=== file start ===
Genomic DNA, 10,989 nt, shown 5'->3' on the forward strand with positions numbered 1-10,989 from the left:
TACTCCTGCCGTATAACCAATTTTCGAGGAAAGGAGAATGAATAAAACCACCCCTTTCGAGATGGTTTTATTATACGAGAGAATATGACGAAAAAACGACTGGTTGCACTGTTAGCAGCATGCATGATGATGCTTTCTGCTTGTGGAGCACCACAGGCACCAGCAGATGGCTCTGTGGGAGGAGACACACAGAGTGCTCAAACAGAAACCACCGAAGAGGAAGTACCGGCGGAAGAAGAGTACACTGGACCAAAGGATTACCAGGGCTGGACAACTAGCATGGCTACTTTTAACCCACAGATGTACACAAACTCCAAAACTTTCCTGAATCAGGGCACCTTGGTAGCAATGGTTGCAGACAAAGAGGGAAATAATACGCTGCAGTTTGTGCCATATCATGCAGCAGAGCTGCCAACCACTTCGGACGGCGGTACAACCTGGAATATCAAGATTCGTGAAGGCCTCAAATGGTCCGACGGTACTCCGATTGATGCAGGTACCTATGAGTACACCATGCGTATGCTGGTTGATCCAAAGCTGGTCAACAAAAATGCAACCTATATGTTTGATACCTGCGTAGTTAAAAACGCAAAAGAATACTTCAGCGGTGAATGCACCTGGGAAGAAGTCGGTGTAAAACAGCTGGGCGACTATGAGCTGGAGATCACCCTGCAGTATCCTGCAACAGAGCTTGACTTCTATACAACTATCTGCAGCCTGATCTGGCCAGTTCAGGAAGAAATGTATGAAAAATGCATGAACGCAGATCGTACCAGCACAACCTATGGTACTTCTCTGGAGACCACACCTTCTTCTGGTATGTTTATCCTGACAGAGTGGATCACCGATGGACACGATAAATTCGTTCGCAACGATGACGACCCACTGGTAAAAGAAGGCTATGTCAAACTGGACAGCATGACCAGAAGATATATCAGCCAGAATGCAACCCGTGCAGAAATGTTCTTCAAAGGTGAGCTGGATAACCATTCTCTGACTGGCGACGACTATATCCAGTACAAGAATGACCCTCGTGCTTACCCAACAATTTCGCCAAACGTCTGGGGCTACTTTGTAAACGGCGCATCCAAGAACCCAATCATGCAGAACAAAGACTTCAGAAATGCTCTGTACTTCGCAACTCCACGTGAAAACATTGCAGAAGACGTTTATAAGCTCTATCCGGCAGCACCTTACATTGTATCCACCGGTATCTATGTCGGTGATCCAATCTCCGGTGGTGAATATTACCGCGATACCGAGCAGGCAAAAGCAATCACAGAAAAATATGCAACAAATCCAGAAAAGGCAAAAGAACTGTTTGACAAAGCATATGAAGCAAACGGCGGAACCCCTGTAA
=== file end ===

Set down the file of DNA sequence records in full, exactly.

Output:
Genomic DNA, 10,989 nt, shown 5'->3' on the forward strand with positions numbered 1-10,989 from the left:
TACTCCTGCCGTATAACCAATTTTCGAGGAAAGGAGAATGAATAAAACCACCCCTTTCGAGATGGTTTTATTATACGAGAGAATATGACGAAAAAACGACTGGTTGCACTGTTAGCAGCATGCATGATGATGCTTTCTGCTTGTGGAGCACCACAGGCACCAGCAGATGGCTCTGTGGGAGGAGACACACAGAGTGCTCAAACAGAAACCACCGAAGAGGAAGTACCGGCGGAAGAAGAGTACACTGGACCAAAGGATTACCAGGGCTGGACAACTAGCATGGCTACTTTTAACCCACAGATGTACACAAACTCCAAAACTTTCCTGAATCAGGGCACCTTGGTAGCAATGGTTGCAGACAAAGAGGGAAATAATACGCTGCAGTTTGTGCCATATCATGCAGCAGAGCTGCCAACCACTTCGGACGGCGGTACAACCTGGAATATCAAGATTCGTGAAGGCCTCAAATGGTCCGACGGTACTCCGATTGATGCAGGTACCTATGAGTACACCATGCGTATGCTGGTTGATCCAAAGCTGGTCAACAAAAATGCAACCTATATGTTTGATACCTGCGTAGTTAAAAACGCAAAAGAATACTTCAGCGGTGAATGCACCTGGGAAGAAGTCGGTGTAAAACAGCTGGGCGACTATGAGCTGGAGATCACCCTGCAGTATCCTGCAACAGAGCTTGACTTCTATACAACTATCTGCAGCCTGATCTGGCCAGTTCAGGAAGAAATGTATGAAAAATGCATGAACGCAGATCGTACCAGCACAACCTATGGTACTTCTCTGGAGACCACACCTTCTTCTGGTATGTTTATCCTGACAGAGTGGATCACCGATGGACACGATAAATTCGTTCGCAACGATGACGACCCACTGGTAAAAGAAGGCTATGTCAAACTGGACAGCATGACCAGAAGATATATCAGCCAGAATGCAACCCGTGCAGAAATGTTCTTCAAAGGTGAGCTGGATAACCATTCTCTGACTGGCGACGACTATATCCAGTACAAGAATGACCCTCGTGCTTACCCAACAATTTCGCCAAACGTCTGGGGCTACTTTGTAAACGGCGCATCCAAGAACCCAATCATGCAGAACAAAGACTTCAGAAATGCTCTGTACTTCGCAACTCCACGTGAAAACATTGCAGAAGACGTTTATAAGCTCTATCCGGCAGCACCTTACATTGTATCCACCGGTATCTATGTCGGTGATCCAATCTCCGGTGGTGAATATTACCGCGATACCGAGCAGGCAAAAGCAATCACAGAAAAATATGCAACAAATCCAGAAAAGGCAAAAGAACTGTTTGACAAAGCATATGAAGCAAACGGCGGAACCCCTGTAA